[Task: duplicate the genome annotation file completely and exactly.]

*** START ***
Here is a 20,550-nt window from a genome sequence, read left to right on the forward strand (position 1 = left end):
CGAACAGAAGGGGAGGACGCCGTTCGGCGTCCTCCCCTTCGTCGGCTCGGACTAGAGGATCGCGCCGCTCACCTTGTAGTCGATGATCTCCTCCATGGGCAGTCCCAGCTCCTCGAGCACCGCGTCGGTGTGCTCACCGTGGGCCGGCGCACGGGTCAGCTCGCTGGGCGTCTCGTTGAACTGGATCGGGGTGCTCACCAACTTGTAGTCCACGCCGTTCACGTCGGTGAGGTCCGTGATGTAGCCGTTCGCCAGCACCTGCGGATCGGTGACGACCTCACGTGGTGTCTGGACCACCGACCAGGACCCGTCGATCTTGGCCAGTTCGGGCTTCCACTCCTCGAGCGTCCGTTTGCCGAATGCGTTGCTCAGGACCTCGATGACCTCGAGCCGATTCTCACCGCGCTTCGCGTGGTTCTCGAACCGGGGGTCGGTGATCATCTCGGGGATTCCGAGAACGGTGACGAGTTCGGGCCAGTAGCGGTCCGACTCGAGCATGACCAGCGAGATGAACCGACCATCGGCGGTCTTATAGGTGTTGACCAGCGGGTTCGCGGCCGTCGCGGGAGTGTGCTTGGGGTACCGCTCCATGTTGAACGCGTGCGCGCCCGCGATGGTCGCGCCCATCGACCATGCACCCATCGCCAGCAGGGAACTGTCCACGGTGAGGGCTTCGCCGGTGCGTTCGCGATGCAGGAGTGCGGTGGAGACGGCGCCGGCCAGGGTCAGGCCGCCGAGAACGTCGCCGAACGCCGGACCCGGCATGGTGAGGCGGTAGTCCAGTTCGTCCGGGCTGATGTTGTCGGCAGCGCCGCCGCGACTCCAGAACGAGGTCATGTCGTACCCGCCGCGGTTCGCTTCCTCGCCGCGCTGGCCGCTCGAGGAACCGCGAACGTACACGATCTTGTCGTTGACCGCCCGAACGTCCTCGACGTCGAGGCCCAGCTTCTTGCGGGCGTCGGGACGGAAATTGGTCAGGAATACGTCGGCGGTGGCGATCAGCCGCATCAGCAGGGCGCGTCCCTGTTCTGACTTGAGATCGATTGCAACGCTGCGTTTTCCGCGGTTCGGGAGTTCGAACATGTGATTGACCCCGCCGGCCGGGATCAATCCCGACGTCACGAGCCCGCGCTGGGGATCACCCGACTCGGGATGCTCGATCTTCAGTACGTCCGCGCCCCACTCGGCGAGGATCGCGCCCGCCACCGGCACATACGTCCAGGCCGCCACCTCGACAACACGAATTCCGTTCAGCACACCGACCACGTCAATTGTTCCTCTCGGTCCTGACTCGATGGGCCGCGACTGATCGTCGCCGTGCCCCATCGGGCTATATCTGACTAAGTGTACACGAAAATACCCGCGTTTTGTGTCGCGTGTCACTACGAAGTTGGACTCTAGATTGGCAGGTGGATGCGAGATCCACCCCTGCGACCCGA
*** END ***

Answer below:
Here is a 20,550-nt window from a genome sequence, read left to right on the forward strand (position 1 = left end):
CGAACAGAAGGGGAGGACGCCGTTCGGCGTCCTCCCCTTCGTCGGCTCGGACTAGAGGATCGCGCCGCTCACCTTGTAGTCGATGATCTCCTCCATGGGCAGTCCCAGCTCCTCGAGCACCGCGTCGGTGTGCTCACCGTGGGCCGGCGCACGGGTCAGCTCGCTGGGCGTCTCGTTGAACTGGATCGGGGTGCTCACCAACTTGTAGTCCACGCCGTTCACGTCGGTGAGGTCCGTGATGTAGCCGTTCGCCAGCACCTGCGGATCGGTGACGACCTCACGTGGTGTCTGGACCACCGACCAGGACCCGTCGATCTTGGCCAGTTCGGGCTTCCACTCCTCGAGCGTCCGTTTGCCGAATGCGTTGCTCAGGACCTCGATGACCTCGAGCCGATTCTCACCGCGCTTCGCGTGGTTCTCGAACCGGGGGTCGGTGATCATCTCGGGGATTCCGAGAACGGTGACGAGTTCGGGCCAGTAGCGGTCCGACTCGAGCATGACCAGCGAGATGAACCGACCATCGGCGGTCTTATAGGTGTTGACCAGCGGGTTCGCGGCCGTCGCGGGAGTGTGCTTGGGGTACCGCTCCATGTTGAACGCGTGCGCGCCCGCGATGGTCGCGCCCATCGACCATGCACCCATCGCCAGCAGGGAACTGTCCACGGTGAGGGCTTCGCCGGTGCGTTCGCGATGCAGGAGTGCGGTGGAGACGGCGCCGGCCAGGGTCAGGCCGCCGAGAACGTCGCCGAACGCCGGACCCGGCATGGTGAGGCGGTAGTCCAGTTCGTCCGGGCTGATGTTGTCGGCAGCGCCGCCGCGACTCCAGAACGAGGTCATGTCGTACCCGCCGCGGTTCGCTTCCTCGCCGCGCTGGCCGCTCGAGGAACCGCGAACGTACACGATCTTGTCGTTGACCGCCCGAACGTCCTCGACGTCGAGGCCCAGCTTCTTGCGGGCGTCGGGACGGAAATTGGTCAGGAATACGTCGGCGGTGGCGATCAGCCGCATCAGCAGGGCGCGTCCCTGTTCTGACTTGAGATCGATTGCAACGCTGCGTTTTCCGCGGTTCGGGAGTTCGAACATGTGATTGACCCCGCCGGCCGGGATCAATCCCGACGTCACGAGCCCGCGCTGGGGATCACCCGACTCGGGATGCTCGATCTTCAGTACGTCCGCGCCCCACTCGGCGAGGATCGCGCCCGCCACCGGCACATACGTCCAGGCCGCCACCTCGACAACACGAATTCCGTTCAGCACACCGACCACGTCAATTGTTCCTCTCGGTCCTGACTCGATGGGCCGCGACTGATCGTCGCCGTGCCCCATCGGGCTATATCTGACTAAGTGTACACGAAAATACCCGCGTTTTGTGTCGCGTGTCACTACGAAGTTGGACTCTAGATTGGCAGGTGGATGCGAGATCCACCCCTGCGACCCGA